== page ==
I’ve always been excited about being able write programs that do “cool” things. In my first encounter with programming (in GW-Basic, laugh if you must), I was delighted to find I could manipulate the PC Beep, and started reproducing tunes with it (hey, I was young). Later on I had fun sending emails from my code, playing with text-to-speech, etc. So I had loads of fun working on the Web21c SDK project at BT.

The idea of this project is to give developers inside and outside the company easy access to BT’s capabilities. And when I say easy I mean one line of code.

Every time I hear about “one-line-of-code” magic, I immediately think “so what hoops do I need to jump through before I can write and execute that one line of code?”. So here are the hoops. You need to download the SDK flavour of your choice (there’s .NET, Java, PHP and Python so far). You need to register on the Web21c SDK portal¬†and download your (free) private certificate. That’s it. Not that many hoops really.

What the Web21c SDK does for you, is give you easy access to the services through the library (hence one line of code to do things), and take care of all the security between you and the services (point it to your certificate and it will do all the digital signing for you). If on the other hand you feel like hitting the web services directly, you can do that too (although the digital signing bit won’t be easy).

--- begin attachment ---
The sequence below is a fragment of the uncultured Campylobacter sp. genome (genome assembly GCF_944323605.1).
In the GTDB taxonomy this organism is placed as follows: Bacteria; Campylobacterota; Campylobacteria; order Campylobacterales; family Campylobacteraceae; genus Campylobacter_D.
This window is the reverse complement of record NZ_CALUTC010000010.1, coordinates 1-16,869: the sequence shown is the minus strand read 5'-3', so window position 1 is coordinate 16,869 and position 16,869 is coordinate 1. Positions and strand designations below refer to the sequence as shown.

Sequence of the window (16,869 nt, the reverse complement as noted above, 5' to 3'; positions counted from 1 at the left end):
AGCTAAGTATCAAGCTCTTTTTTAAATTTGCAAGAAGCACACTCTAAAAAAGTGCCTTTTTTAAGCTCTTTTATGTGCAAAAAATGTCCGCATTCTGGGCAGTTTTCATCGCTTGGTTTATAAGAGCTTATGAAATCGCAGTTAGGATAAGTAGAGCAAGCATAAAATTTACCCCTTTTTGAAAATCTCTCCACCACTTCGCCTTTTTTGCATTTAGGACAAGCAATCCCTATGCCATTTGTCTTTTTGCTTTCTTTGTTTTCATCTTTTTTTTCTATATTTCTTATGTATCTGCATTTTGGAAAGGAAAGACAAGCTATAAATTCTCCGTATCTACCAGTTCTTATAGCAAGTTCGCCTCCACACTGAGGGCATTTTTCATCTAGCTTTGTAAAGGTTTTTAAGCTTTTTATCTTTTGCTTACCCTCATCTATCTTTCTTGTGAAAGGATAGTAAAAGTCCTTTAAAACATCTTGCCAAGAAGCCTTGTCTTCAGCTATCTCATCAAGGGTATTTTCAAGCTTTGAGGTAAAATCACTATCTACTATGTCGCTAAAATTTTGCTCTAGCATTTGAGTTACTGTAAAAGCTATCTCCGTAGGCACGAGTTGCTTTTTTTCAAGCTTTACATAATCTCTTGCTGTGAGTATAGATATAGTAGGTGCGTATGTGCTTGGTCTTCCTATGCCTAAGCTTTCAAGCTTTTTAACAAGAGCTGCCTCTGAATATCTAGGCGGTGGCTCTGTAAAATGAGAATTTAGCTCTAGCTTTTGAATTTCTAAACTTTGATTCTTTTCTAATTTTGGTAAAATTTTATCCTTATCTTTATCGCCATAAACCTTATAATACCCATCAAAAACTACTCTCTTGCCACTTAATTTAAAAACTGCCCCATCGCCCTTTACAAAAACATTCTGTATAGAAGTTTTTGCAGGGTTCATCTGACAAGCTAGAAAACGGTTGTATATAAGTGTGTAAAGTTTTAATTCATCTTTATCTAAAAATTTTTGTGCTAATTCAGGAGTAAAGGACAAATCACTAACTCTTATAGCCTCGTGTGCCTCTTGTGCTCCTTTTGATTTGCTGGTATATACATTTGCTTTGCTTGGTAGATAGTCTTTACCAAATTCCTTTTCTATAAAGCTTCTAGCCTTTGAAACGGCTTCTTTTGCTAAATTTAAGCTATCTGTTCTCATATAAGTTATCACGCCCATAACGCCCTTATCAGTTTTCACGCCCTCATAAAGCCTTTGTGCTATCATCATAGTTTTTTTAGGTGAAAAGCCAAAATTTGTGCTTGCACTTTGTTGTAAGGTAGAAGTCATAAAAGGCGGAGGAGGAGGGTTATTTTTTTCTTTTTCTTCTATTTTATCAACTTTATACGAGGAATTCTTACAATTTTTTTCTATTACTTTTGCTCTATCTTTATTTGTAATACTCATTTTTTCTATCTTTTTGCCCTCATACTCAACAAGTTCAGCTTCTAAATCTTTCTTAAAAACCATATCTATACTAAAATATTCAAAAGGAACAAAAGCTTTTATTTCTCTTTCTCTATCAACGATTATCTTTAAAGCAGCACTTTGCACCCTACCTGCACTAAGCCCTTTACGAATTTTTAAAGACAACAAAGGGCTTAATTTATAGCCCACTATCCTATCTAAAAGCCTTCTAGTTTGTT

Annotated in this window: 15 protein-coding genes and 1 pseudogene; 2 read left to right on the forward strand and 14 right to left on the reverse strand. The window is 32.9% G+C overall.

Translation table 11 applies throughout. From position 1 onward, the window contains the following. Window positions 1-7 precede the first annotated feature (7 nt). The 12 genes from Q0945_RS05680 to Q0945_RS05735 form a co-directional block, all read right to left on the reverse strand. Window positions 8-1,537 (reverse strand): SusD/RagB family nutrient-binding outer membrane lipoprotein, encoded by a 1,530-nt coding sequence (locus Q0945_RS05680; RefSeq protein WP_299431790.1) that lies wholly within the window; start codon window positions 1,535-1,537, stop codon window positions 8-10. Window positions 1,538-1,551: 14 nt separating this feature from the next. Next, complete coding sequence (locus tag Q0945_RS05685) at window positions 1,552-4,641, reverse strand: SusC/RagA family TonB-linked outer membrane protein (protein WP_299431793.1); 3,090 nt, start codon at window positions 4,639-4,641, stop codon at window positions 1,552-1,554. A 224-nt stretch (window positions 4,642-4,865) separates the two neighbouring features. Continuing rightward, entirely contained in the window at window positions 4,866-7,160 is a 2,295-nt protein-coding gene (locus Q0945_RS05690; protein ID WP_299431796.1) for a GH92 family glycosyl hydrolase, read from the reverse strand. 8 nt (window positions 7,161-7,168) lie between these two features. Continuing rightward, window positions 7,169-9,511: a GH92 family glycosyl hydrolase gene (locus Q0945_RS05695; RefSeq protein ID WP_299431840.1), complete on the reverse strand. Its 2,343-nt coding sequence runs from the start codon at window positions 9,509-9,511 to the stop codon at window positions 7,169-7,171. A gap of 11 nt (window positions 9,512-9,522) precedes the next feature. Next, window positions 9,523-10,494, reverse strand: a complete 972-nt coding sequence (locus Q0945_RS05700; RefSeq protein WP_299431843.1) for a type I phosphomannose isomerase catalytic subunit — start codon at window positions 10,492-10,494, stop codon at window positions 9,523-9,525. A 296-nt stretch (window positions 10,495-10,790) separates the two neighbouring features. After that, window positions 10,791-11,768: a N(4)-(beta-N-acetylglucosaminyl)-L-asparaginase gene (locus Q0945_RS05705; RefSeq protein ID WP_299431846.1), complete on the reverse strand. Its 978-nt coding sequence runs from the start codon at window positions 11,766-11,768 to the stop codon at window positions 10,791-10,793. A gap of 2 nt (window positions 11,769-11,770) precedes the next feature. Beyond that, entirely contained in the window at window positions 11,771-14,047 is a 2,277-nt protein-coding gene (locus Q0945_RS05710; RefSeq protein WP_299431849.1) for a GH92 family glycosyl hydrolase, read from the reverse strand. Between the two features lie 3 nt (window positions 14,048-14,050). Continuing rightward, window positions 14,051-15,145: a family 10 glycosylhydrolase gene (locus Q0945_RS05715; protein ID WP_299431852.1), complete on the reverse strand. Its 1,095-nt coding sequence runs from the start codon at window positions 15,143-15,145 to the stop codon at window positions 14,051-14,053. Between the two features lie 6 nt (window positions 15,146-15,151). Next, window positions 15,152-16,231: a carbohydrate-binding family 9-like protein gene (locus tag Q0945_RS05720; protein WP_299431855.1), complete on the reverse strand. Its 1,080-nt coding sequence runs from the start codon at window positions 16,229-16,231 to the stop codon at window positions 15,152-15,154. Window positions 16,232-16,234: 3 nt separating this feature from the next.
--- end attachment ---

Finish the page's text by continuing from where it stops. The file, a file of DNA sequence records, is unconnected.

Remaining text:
So you can, for example, write (in Java-land):

com.bt.sdk.sms.Messaging sms = new com.bt.sdk.sms.Messaging();
sms.send(”Hello from the Web21c SDK.”,”mobile_number”);

And you get an sms.

As you’ll see on the website, you can send sms, set up a phone call or a conference call to any phone number in the world. You can also get the location of a mobile device (although that currently only works for BT issued mobiles in the UK), plus a few other services.

You can register and try it out for free (daily usage limits apply), and when the services are released in their live production environment (which should be any time soon), you can build your application on top of them, either as something for yourself or your business, either as a sellable application.

With all these services (and more to come) so easily available, there’s so many different services you could do, especially if you combine them. You could locate your friends, and send an sms to the ones close to you with the address of the nearest pub that offers a happy hour offer. You could send an sms to all responsible parties and set up a conference call between them the second a server or service in your company goes down. You could pick and choose as you want.

Now, I think that’s something cool to be able to do from your code!